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Table 5-1. Basic Debugger Control Commands
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Command
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Executes the system. Temporarily halts execution of the code. Runs the next code statement, changing focus to the following statement. If the statement being executed is a function, this command will change focus to the first executable statement in the function being called. Runs the next code statement changing focus to the following statement. If the statement being executed is a function, this command will execute the function and change focus to the next executable statement following the function call. The debugger stops when code execution reaches the statement where the breakpoint has been issued. Many debuggers allow the use of conditional breakpoints where you can set the breakpoint to occur based on an expression. The debugger resumes execution but halts the execution when control reaches the code statement where the cursor is placed. This is a form of a one-use breakpoint.
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Breakpoint
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Run to Cursor
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CHAPTER 5 DEBUGGING
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Figure 5-3. Sample Visual Studio debugging (sample.c) The compilation and linking in this scenario happens in the background and often takes no longer than a moment to complete and you re back in the debugger. As you can imagine, interactive debuggers are real time savers. If you have never used a stand-alone debugger, you may be dismayed at the apparent lack of integration stand-alone debuggers have with the source code projects. What may seem like old school is really the state of most development. It is only through the relatively recent development of rapid application development tools that interactive debuggers have become the preferred tool for debugging.
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GNU Data Display Debugger
Another example of an interactive debugger is the GNU Data Display Debugger (ddd), which is available at http://www.gnu.org/software/ddd. The ddd debugger permits you to run your program and see the code while it is running. It is similar in concept to the rapid application development debuggers like Visual Studio. Figure 5-4 shows our sample program run in ddd.
CHAPTER 5 DEBUGGING
Figure 5-4. Sample ddd session debugging sample.c Notice that the same variables are displayed in the upper portion of the window. With ddd, I can set breakpoints in the code by pointing and clicking on the line of code rather than having to remember the line number in the file I want to break on. I can also view the contents of any variable by double-clicking on the variable. I can even change values in a similar fashion. This allows me to experiment with how the code would perform with different values. This is a powerful feature that can allow the discovery of off by one errors (e.g., starting a list iterator index at 1 instead of 0).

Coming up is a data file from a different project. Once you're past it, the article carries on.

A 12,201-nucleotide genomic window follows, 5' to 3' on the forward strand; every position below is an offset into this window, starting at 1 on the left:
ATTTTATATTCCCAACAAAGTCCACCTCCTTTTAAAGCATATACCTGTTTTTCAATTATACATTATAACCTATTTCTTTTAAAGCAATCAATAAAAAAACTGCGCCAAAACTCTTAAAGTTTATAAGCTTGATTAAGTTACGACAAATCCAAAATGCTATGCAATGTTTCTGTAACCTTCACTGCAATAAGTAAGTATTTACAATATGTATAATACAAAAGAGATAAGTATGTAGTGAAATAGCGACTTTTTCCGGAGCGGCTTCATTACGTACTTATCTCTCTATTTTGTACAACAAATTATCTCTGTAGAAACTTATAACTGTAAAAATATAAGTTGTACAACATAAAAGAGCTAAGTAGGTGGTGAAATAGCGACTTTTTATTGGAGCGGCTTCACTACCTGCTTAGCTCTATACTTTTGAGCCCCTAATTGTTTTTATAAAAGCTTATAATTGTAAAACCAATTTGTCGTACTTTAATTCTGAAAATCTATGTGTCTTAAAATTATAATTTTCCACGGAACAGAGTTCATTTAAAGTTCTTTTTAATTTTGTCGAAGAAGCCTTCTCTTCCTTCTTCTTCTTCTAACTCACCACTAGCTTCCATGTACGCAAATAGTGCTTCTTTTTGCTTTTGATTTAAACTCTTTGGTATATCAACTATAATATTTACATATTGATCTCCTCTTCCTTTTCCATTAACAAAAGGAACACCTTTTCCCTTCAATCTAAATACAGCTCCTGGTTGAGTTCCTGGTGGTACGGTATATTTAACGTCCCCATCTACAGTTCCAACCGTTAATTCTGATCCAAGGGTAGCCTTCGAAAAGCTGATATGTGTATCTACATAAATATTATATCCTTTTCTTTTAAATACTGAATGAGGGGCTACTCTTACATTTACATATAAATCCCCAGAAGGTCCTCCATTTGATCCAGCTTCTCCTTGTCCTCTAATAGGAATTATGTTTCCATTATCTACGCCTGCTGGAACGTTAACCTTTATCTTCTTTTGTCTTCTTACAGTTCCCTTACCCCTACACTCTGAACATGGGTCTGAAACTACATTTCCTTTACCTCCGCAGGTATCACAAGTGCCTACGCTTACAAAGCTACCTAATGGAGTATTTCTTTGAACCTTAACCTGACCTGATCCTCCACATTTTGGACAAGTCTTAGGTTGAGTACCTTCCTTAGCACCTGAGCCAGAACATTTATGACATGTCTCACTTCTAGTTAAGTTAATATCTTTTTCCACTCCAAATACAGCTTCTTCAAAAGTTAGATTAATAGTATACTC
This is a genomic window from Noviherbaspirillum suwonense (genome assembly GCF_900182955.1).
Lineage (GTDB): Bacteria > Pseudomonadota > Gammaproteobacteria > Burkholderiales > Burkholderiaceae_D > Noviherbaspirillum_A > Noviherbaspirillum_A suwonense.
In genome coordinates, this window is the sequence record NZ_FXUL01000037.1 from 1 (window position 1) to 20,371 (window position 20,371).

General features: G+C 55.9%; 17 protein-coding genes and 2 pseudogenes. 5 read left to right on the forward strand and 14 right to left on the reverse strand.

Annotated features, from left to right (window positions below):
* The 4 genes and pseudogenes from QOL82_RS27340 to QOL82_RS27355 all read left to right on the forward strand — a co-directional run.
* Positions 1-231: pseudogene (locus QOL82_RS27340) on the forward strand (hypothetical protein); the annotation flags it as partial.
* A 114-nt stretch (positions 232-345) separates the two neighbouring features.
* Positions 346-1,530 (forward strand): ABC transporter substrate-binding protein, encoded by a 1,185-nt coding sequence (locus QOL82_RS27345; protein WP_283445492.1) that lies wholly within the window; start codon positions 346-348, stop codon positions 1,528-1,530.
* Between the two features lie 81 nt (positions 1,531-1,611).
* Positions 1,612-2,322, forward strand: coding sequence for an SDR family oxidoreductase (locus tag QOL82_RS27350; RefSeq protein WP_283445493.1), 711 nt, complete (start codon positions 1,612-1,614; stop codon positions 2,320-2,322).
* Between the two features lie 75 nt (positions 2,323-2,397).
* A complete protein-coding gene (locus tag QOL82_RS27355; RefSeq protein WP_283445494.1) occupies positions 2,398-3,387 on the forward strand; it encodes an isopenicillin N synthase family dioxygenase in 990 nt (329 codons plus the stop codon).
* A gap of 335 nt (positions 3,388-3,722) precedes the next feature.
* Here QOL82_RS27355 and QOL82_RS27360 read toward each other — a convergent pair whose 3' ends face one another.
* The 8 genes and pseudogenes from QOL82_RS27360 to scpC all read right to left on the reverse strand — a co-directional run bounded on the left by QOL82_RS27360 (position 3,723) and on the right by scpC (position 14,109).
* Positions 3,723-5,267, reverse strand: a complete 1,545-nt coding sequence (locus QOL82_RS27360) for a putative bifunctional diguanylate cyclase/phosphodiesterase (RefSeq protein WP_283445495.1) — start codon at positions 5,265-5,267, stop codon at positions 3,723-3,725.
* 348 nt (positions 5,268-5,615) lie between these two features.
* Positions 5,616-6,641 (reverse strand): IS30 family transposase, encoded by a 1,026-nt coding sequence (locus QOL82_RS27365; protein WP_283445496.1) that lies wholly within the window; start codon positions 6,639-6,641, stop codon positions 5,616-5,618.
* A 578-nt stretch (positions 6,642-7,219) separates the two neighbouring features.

CHAPTER 5 DEBUGGING
Note Some would call the ddd tool a stand-alone debugger because it essentially operates in a standalone mode. However, because of its sophisticated user interface and development-like layout, I consider the ddd tool a hybrid that matches the interactive type a bit better than most stand-alone debuggers. Besides, it really does kick gdb up a notch!
Bidirectional Debuggers
Despite all of the power of today s debuggers have to offer, work is under way to make debugging even more efficient. Most interestingly, researchers are investigating ways to both execute and undo operations in order to observe what each operation affected. This gives the person doing the debugging the ability to roll back the execution to discover the source of the defect. This is called backwards reasoning by the researchers who promote it. They contend that the most efficient way to determine what went wrong is the ability to observe the code executing and to be able to rewind the events when a defect is found and replay them to see what changed. Tools that implement this technique are called bidirectional debuggers. A commercial product is available called UndoDB by Undo Ltd. (http://undo-software.com). UndoDB is available for the Linux platform for a modest fee for professional use and free for those who are not paid for their programming efforts. While UndoDB is not an open source product, Undo Ltd. acknowledges the contribution of the open source community and has decided to offer their innovative product for free to those who are not compensated for the software they write and whose product will not be used in a commercial endeavor. UndoDB is a stand-alone debugger that uses gdb information. However, unlike gdb, there are commands that allow you to reverse the execution to go back and undo the last statement. Listing 5-7 shows a sample debugging session using UndoDB with our sample program. Listing 5-7. Sample UndoDB Session Debugging (sample.c) # undodb-gdb sample Undodb-gdb bi-directional debugging system. Copyright 2006 Undo Ltd. undodb-gdb: starting gdb... GNU gdb 6.3 Copyright 2004 Free Software Foundation, Inc. GDB is free software, covered by the GNU General Public License, and you are welcome to change it and/or distribute copies of it under certain conditions. Type "show copying" to see the conditions. There is absolutely no warranty for GDB. Type "show warranty" for details. This GDB was configured as "i586-suse-linux"... Using host libthread_db library "/lib/tls/libthread_db.so.1". (gdb) break sample.c:9 Breakpoint 1 at 0x8048414: file sample.c, line 9. (gdb) run 3 Starting program: /home/Chuck/source/testddd/sample 3
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